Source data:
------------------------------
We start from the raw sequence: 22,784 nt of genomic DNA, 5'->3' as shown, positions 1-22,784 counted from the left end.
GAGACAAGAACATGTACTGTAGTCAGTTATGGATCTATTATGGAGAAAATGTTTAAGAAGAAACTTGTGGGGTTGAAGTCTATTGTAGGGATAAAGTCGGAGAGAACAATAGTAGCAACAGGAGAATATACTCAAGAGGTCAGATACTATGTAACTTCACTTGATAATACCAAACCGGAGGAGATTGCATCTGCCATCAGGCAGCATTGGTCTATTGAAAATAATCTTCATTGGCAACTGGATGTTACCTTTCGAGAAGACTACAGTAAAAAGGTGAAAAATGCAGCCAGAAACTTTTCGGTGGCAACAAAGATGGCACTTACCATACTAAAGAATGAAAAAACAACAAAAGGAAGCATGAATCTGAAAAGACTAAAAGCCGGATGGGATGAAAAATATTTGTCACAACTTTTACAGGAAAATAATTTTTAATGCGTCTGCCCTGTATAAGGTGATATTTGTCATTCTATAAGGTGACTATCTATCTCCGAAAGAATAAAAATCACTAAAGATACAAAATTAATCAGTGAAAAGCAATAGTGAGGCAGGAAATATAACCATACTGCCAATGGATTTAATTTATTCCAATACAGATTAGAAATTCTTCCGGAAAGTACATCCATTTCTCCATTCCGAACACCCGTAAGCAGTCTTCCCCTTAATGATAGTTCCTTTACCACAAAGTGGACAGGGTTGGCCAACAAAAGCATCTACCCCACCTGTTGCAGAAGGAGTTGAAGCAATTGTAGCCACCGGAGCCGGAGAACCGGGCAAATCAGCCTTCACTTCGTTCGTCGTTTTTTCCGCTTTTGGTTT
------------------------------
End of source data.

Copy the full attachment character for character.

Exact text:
We start from the raw sequence: 22,784 nt of genomic DNA, 5'->3' as shown, positions 1-22,784 counted from the left end.
GAGACAAGAACATGTACTGTAGTCAGTTATGGATCTATTATGGAGAAAATGTTTAAGAAGAAACTTGTGGGGTTGAAGTCTATTGTAGGGATAAAGTCGGAGAGAACAATAGTAGCAACAGGAGAATATACTCAAGAGGTCAGATACTATGTAACTTCACTTGATAATACCAAACCGGAGGAGATTGCATCTGCCATCAGGCAGCATTGGTCTATTGAAAATAATCTTCATTGGCAACTGGATGTTACCTTTCGAGAAGACTACAGTAAAAAGGTGAAAAATGCAGCCAGAAACTTTTCGGTGGCAACAAAGATGGCACTTACCATACTAAAGAATGAAAAAACAACAAAAGGAAGCATGAATCTGAAAAGACTAAAAGCCGGATGGGATGAAAAATATTTGTCACAACTTTTACAGGAAAATAATTTTTAATGCGTCTGCCCTGTATAAGGTGATATTTGTCATTCTATAAGGTGACTATCTATCTCCGAAAGAATAAAAATCACTAAAGATACAAAATTAATCAGTGAAAAGCAATAGTGAGGCAGGAAATATAACCATACTGCCAATGGATTTAATTTATTCCAATACAGATTAGAAATTCTTCCGGAAAGTACATCCATTTCTCCATTCCGAACACCCGTAAGCAGTCTTCCCCTTAATGATAGTTCCTTTACCACAAAGTGGACAGGGTTGGCCAACAAAAGCATCTACCCCACCTGTTGCAGAAGGAGTTGAAGCAATTGTAGCCACCGGAGCCGGAGAACCGGGCAAATCAGCCTTCACTTCGTTCGTCGTTTTTTCCGCTTTTGGTTT